“LVMH and Gucci are on the wrong side of history as long as they sell items made from animals who were beaten, sliced open, and hacked apart while still likely clinging to life.”
Two major fashion houses have been accused of making bags, belts, and wallets using leather from snakes and lizards that are inhumanely and unethically killed.
In a first-of-its-kind, PETA Asia investigators visited two Indonesian slaughterhouses to document abject cruelty of the factories supplying raw materials to Louis Vuitton and Gucci.
Covert footage revealed workers beating the reptiles with hammers and machetes, slicing them open with razorblades, and even skinning the animals while they were likely still alive.
Workers at facilities that supply LVMH—which owns Louis Vuitton, Dior, and Celine— were seen striking pythons repeatedly on the head, then suspending them in the air and forcing hoses down their throats to inflate them with water, making it easier to remove their skin.
The other slaughterhouse, which supplies raw materials to Gucci had workers bashing lizards in the head with machetes. Video clippings showed them hacking at the reptiles’ necks multiple times before cutting off their legs and dunking conscious and struggling lizards into buckets of water.
“Because of their unique physiology, lizards do not die instantaneously after being decapitated and their brains can remain conscious and fully able to feel pain for over 30 minutes,” PETA said in a statement.
“The videos captured two instances in which lizards’ heads continued to move after they’d been hacked off from the rest of the body.”
According to the charity, this is the first time they have been able to expose how reptiles used in the luxury fashion industry are slaughtered.
“We have documented evidence of cruelty to reptiles in the supply chain for years,” PETA spokeswoman Ashley Byrne told The Post, “but this is the first time we could expose how they are killed. This footage is straight out of a horror movie.”
Warning: The video contains footage that may be upsetting to some.
PETA and LVMH supply chain
This is not the first time that PETA has exposed cruelty in LVMH’s supply chain. An earlier PETA Asia investigation into crocodile farms in Vietnam that supplied skins to the company showed thousands of reptiles lying motionless in filthy, cramped concrete pits, some narrower than the length of their own bodies.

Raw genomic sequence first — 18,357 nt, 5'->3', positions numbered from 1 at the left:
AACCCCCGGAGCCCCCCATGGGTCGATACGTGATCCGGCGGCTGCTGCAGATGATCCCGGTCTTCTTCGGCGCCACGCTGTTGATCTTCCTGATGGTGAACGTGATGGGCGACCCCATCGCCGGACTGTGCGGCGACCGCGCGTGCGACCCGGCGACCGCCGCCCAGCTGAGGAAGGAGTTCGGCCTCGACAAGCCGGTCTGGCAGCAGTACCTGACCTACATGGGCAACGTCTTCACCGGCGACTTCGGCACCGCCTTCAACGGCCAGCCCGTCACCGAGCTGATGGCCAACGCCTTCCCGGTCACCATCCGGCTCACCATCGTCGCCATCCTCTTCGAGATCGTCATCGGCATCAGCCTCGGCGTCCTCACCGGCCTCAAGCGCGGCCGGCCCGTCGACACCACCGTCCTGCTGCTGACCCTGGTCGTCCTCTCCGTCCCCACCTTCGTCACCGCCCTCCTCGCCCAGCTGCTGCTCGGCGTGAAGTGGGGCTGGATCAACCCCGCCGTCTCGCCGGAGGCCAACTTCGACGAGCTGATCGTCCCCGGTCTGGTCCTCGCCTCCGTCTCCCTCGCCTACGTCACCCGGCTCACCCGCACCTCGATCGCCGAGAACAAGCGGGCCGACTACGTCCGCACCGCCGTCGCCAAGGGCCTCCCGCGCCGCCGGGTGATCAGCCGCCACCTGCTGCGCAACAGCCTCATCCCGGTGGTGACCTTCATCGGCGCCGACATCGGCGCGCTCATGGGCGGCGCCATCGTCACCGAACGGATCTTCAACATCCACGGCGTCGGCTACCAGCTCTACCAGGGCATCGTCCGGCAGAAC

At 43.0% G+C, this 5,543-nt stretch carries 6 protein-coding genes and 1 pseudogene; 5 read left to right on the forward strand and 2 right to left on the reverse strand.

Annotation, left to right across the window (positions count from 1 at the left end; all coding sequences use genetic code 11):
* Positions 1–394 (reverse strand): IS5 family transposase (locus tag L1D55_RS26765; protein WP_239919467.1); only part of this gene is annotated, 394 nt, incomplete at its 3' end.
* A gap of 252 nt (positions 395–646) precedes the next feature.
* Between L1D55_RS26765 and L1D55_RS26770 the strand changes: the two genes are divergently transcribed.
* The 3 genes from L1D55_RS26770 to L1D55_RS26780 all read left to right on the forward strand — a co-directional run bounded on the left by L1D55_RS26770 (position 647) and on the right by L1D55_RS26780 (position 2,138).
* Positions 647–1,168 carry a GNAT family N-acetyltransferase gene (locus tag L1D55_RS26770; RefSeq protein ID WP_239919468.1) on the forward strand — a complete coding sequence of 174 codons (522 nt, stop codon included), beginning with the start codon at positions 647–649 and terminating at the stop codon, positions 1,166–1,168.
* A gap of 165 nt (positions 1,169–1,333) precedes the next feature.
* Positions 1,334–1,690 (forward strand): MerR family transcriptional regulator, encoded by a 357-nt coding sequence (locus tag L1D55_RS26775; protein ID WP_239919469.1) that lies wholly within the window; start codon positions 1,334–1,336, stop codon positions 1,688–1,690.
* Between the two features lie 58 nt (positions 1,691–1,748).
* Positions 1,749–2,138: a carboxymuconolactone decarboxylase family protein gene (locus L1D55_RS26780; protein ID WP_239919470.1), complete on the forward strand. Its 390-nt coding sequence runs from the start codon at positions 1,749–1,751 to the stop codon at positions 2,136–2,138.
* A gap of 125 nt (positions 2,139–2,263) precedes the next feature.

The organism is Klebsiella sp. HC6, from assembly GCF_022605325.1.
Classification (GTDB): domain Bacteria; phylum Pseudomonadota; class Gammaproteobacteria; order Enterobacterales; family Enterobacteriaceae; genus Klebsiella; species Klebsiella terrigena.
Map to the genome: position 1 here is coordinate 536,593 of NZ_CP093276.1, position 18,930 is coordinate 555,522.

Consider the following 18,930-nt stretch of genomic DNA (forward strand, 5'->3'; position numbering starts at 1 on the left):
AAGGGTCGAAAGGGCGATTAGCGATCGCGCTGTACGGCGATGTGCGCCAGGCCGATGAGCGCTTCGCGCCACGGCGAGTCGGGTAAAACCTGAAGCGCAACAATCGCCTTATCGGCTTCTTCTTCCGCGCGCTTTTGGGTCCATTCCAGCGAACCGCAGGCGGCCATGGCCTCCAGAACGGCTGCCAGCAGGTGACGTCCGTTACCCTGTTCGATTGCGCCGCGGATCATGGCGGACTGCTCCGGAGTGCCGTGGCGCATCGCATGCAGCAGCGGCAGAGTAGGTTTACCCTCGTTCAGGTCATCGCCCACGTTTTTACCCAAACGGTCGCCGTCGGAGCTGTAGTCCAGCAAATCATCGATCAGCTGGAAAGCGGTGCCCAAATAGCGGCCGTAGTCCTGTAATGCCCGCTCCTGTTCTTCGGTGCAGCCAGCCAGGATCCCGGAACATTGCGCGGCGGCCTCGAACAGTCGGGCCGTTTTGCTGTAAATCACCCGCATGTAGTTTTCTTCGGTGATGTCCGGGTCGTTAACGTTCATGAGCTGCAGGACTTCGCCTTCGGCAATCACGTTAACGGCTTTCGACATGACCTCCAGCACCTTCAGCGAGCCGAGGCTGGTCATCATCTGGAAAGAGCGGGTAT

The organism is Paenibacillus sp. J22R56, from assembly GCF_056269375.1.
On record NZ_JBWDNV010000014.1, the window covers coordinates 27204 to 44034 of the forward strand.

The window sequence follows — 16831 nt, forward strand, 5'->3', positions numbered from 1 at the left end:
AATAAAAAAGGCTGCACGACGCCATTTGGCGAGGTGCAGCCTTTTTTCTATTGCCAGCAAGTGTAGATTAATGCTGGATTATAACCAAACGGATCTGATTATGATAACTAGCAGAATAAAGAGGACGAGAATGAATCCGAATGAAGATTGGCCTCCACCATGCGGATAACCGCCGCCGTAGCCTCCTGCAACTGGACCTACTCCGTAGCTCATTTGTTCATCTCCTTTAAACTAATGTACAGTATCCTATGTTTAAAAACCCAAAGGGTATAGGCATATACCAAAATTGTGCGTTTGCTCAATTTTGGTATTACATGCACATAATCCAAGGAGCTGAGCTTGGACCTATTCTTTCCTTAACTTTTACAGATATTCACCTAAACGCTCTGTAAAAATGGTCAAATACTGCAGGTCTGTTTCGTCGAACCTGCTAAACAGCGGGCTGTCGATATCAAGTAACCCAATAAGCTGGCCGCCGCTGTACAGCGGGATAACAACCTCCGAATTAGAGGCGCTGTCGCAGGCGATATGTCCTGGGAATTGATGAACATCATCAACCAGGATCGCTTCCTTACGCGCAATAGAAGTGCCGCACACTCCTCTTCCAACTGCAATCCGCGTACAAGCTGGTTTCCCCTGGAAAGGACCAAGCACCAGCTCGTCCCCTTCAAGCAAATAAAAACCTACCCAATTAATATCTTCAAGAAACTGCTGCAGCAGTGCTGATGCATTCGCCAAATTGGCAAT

In another instance, PETA US obtained footage of ostriches – whose skin is used for bumpy-textured purses sold by Louis Vuitton – showing that they’re kept in barren dirt feedlots for about a year before being sent to slaughter.
Wrong side of history
In a statement, PETA Executive Vice President Tracy Reiman said: “LVMH and Gucci are on the wrong side of history as long as they sell items made from animals who were beaten, sliced open, and hacked apart while still likely clinging to life.
“PETA is calling on these companies to stop profiting from pythons and lizards’ misery and end exotic-skin sales.”
Both companies released statements after PETA President Ingrid Newkirk sent letters to the executives of LVMH and Kering- the parent company of Gucci – urging them to stop using exotic animal skins.
Kering, which stopped using fur in September said that “while we have taken these allegations very seriously, there is no evidence that Kering brands are directly or indirectly connected with this facility or those practices. Such practices are strictly forbidden by Kering’s animal welfare standards.”
A Kering spokeswoman told The Post the company had launched an internal investigation. “Should there be a proven connection between this facility and our supply chain, we would immediately terminate the business relationship,” she said.
“We are committed to continuously enhance traceability and animal welfare in our supply chains.”
LVMH also released a statement to the publication, which read: “LVMH respects all views and sensitivities on the use of animal-based raw materials and we support and are actively involved in the sector’s efforts to achieve the best possible practices.
“Our intention is to provide customers with a product that has been made in the most responsible and ethical manner possible.”
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